Note - there is flashing lighting in this production
The thought of invisibility – and the advantages it could bring to someone – is
one which has captured the imagination of millions since the classic HG Wells'
story was first published in 1897. "The Invisible Man" has
been adapted many times for the screen, but rarely for the stage. This
is a brand new, fast-moving, and very funny adaptation.
The thought of invisibility also gives rise to plenty of visual gags
with characters – and audience – being invited to imagine objects
that patently aren’t visible.
But, while injecting a great deal of humour, the adaptation keeps broadly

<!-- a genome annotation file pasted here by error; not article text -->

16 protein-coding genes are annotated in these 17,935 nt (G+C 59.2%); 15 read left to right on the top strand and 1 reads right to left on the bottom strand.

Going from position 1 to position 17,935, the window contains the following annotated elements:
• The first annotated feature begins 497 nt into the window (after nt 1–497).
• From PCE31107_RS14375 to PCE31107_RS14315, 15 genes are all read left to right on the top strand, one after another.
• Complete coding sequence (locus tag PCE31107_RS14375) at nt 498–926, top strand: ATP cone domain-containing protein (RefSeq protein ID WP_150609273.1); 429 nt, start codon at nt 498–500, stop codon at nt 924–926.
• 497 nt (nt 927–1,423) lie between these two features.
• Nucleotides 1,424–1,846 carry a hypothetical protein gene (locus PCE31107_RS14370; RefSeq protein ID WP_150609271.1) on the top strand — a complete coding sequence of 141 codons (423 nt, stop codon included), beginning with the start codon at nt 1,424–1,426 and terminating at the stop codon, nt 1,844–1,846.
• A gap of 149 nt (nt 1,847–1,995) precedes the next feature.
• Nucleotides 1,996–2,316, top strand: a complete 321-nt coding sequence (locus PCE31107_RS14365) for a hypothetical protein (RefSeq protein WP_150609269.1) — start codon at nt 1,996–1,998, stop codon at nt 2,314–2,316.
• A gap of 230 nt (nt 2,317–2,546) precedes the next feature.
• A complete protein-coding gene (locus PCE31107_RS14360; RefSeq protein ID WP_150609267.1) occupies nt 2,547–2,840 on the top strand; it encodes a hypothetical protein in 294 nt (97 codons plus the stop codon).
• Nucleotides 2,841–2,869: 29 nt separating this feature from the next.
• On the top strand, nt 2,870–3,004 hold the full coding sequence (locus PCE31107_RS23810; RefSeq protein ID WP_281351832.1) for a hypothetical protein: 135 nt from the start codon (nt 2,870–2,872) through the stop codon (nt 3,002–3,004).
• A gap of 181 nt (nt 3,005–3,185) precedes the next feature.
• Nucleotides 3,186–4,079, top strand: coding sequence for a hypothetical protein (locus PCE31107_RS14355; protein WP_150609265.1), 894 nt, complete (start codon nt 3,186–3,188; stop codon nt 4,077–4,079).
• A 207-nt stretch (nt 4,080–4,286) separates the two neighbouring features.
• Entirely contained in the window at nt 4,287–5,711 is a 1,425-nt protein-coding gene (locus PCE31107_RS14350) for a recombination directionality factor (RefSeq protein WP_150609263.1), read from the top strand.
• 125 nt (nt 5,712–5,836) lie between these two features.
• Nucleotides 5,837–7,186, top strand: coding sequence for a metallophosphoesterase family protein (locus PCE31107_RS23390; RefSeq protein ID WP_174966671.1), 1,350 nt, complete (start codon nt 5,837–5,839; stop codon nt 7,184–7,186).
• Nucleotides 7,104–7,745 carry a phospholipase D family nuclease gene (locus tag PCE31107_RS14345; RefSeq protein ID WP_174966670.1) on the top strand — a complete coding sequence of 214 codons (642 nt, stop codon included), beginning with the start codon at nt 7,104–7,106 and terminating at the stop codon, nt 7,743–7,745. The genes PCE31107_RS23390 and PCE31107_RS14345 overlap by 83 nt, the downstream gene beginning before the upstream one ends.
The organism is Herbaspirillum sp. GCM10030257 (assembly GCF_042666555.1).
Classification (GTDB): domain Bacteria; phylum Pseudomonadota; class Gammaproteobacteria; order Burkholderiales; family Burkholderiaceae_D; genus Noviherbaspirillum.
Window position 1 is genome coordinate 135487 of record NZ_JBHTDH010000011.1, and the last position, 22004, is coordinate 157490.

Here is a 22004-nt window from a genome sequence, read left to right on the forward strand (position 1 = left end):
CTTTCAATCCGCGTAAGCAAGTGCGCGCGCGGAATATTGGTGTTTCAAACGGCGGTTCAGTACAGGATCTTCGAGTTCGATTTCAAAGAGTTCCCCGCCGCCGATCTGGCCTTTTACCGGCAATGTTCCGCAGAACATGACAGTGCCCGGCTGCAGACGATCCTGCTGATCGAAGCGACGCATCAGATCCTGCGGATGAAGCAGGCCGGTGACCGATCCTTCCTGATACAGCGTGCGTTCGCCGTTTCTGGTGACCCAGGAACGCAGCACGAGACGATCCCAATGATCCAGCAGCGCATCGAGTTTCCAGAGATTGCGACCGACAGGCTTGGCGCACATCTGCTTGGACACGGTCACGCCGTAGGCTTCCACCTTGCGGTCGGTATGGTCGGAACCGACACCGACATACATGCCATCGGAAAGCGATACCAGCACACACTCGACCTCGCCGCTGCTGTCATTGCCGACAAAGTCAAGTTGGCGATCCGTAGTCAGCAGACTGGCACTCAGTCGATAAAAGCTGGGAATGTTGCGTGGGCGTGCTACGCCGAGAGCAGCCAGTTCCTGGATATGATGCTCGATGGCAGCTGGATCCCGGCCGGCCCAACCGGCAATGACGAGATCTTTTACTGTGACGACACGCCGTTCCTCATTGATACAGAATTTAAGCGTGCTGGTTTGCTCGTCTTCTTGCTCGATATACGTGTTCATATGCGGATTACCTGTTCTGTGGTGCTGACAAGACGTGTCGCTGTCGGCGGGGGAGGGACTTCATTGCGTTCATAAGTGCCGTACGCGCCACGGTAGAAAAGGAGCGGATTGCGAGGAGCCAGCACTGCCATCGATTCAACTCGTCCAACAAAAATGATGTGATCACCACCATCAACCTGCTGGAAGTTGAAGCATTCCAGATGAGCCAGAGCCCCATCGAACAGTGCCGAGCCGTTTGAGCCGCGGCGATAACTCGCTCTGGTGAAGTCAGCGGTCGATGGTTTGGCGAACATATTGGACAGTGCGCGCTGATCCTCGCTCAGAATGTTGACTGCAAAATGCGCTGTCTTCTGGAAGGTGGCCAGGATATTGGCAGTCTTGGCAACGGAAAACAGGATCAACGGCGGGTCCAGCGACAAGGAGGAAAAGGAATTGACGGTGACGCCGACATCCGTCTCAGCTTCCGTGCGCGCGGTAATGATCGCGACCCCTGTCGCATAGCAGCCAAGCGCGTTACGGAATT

with the plot of the original book and retains some key points that Wells
makes; the novel highlights some of the economic and political problems
that preoccupied him throughout his career. And many are still relevant and resonate today. For example, the Invisible Man uses his invisibility to
steal money from banks – from the ‘faceless’ bankers who themselves move
money invisibly. In our age of offshore banking and all sorts of
money-laundering schemes, we hardly need to be reminded that the
circulation of money can be mysterious even without a literally
invisible man behind it.
All in all, 'The Invisible Man' is. as they say, "A must-see".